Riders who don't run a front shifter can mount up a right hand remote on the underside of their bar in its place. We found that this provided the best ergonomics possible, as well as helping to protect the button from damage.
Some riders are likely intimidated by the Reverb's hydraulic hose, so with that in mind we set about shortening the hose and performing a bleed to see just how tricky the process actually is. The answer: it's less complicated than swapping a shift cable, especially considering that everything you need is included in the box - a torx key, syringes with fittings, instructions and the required 2.5wt hydraulic fluid. In fact, trimming the post's hose will likely not even require you to perform a bleed unless you make a mess of it. If that's the case, bleeding should be an easy, drip free affair thanks to fittings that screw into place. It does need to be stressed that only 2.5wt hydraulic fluid should be used, and never the DOT brake fluid that is employed in Avid's brake systems. Three of the four Reverbs that equip our rotating test fleet came from RockShox ready to roll, but one unit did require a bleed before it would function properly. We've heard of others who have had the same issue, and while the process is simple, we'd like to see them all come out of the box in working order. Performance
The Reverb has very little play at its head out of the box, with roughy a millimeter or two at the nose of the saddle - not enough for even the most sensitive of riders to feel under them. Despite the relatively tight tolerances, the post cycles up and down smoothly and freely when new, something that can't be said about all of the competition. There is slightly more wiggle after a full season of use, approximately another millimeter, but it is still nothing to be concerned about. Rocking the saddle front to back with your hands can produce a small knock as the stanchion rocks slightly in the outer tube, but this is eliminated once the saddle is weighted.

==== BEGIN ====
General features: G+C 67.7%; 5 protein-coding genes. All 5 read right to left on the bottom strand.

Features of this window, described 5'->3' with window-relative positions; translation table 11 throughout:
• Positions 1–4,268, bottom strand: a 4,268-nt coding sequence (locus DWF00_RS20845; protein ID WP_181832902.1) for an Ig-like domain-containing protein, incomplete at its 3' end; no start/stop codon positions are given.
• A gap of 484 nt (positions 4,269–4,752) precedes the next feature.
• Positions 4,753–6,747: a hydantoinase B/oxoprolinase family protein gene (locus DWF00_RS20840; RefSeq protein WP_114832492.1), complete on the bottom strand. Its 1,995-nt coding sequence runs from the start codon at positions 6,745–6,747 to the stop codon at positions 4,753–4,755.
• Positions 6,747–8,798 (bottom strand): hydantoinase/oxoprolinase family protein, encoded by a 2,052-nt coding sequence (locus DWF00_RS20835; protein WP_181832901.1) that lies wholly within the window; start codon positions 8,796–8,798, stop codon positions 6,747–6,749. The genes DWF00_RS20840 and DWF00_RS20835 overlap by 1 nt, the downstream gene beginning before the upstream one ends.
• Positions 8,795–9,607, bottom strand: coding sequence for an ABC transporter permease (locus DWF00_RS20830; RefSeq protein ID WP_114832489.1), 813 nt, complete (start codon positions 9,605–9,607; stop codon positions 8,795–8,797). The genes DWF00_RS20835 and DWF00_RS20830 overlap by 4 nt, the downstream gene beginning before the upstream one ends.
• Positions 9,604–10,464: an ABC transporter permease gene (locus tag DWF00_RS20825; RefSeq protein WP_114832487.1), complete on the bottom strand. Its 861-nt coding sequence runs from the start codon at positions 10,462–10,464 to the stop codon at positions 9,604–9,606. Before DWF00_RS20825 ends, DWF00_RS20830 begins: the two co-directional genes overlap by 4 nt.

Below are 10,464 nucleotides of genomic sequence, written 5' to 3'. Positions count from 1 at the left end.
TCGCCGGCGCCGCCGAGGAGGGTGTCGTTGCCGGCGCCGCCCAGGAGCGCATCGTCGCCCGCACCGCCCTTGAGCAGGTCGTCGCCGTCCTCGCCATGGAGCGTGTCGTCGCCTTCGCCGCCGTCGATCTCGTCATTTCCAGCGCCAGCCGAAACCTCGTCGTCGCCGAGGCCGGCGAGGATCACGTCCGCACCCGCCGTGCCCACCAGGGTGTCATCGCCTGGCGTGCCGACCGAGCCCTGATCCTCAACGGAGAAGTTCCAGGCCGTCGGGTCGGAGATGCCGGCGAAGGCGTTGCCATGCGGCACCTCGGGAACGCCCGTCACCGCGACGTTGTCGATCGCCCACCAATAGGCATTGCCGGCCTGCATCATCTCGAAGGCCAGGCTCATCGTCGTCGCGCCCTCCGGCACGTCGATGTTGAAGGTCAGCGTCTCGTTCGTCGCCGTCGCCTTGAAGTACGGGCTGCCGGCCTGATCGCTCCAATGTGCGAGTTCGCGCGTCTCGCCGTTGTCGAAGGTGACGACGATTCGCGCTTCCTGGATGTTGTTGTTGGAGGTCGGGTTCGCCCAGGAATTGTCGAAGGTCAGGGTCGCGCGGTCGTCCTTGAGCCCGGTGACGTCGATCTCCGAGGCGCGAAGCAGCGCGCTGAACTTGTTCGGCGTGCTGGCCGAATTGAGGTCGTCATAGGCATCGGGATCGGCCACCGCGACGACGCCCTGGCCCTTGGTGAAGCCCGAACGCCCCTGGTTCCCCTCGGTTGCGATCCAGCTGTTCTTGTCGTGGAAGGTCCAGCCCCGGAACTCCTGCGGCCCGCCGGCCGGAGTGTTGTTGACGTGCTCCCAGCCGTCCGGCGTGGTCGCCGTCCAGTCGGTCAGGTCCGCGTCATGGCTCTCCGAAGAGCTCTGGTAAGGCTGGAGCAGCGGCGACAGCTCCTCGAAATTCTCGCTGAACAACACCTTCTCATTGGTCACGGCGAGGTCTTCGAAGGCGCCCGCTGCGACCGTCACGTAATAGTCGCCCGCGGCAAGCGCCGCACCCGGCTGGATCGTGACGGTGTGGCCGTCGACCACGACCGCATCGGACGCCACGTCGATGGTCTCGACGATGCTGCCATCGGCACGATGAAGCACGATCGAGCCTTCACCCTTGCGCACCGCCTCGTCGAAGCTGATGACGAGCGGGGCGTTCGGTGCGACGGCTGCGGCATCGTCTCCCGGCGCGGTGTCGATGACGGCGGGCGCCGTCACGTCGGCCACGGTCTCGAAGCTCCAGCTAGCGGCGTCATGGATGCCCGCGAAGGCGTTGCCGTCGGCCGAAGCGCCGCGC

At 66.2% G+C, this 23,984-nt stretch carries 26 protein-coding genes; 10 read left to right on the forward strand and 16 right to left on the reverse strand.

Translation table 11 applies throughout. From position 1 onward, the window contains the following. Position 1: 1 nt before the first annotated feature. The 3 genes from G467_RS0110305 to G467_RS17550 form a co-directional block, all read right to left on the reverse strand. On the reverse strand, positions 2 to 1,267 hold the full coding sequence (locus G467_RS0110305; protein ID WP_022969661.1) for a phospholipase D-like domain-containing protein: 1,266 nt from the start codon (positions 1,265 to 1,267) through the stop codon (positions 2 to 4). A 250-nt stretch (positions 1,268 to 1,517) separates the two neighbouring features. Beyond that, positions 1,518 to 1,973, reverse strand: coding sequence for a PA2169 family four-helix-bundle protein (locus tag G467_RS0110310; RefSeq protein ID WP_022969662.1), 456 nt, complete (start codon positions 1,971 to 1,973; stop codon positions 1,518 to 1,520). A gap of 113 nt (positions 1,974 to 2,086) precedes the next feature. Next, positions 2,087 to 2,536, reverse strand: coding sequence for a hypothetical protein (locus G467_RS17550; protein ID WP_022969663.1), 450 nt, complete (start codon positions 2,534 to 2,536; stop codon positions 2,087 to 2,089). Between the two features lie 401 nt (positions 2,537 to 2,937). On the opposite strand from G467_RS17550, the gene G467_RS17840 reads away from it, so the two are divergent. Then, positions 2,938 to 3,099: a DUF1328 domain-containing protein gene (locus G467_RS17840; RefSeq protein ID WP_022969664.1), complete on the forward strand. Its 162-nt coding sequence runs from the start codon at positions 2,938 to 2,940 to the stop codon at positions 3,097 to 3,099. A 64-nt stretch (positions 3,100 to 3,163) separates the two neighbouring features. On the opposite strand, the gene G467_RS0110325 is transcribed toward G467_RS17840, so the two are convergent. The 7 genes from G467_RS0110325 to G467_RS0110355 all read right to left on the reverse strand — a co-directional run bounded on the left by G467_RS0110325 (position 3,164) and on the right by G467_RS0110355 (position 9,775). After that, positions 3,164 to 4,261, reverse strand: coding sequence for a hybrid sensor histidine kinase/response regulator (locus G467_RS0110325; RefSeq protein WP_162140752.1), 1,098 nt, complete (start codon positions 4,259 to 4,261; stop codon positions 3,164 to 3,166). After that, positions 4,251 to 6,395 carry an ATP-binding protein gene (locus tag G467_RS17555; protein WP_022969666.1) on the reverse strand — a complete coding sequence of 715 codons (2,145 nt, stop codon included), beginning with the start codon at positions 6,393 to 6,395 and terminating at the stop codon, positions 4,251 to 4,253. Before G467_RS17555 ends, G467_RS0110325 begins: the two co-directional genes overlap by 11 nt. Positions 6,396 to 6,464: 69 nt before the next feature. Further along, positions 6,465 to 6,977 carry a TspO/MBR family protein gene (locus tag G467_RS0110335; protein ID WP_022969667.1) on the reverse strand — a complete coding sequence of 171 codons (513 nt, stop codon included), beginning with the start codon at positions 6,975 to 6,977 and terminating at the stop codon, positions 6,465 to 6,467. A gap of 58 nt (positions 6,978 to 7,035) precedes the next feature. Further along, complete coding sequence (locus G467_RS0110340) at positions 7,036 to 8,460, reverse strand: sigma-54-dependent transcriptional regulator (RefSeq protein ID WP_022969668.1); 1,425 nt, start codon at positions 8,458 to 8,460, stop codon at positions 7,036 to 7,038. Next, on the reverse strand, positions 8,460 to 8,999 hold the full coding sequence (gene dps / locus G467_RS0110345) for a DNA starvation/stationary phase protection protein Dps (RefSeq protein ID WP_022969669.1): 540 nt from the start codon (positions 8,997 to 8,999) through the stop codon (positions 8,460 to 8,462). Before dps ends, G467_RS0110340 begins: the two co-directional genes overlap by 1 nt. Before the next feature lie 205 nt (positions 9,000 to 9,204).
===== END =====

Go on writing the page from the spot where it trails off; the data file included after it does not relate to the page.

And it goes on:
Pushing the remote's button with your thumb and weighting the saddle will lower the post to the desired height, and regardless of whether the post is traveling up or down, letting go of the button stops the saddle from moving at whatever position you'd like. The XLoc remote takes less thumb pressure to activate than most cable operated versions, a trait that many lady shredders and younger riders will appreciate. A dial on the remote allows you to control the return speed as the post extends, although I found myself preferring to leave it at the fastest setting. Wy would you want to run it slower? Riders who consistently lower the saddle a touch for technical climbs will find that the slower return speed will make finding that perfect height much easier.
The Reverb lets you choose the exact saddle height that you're looking for, whether that's slammed for a gnarly downhill, full extension for a long climb, or down a touch so you can charge that tricky up hill section or find the flow on some fast, rolling singletrack.
While most other dropper posts offer a "cruiser" postion that is slightly lower than full extension, the Reverb's ability to stop it at any point in its travel - the adjustment is infinite - allows you to lower it to the exact height that you're looking for. This is great for those fast, rolling sections of trail that still require some pedal strokes, but are enjoyed that much more by getting the saddle out of the way. It has been said before, but a telescoping post can also actually help your climbing as well: dropping the saddle slightly can aid steep, technical climbing where you might be worried about committing fully and not being able to get a foot down if it all goes South.
Riders with small hands and short fingers may find that the XLoc remote can be a bit of a stretch to reach. We'd suggest that if that sounds like you you're best off mounting it as a standalone unit up against your grip instead of using the MMX or brake lever mount option.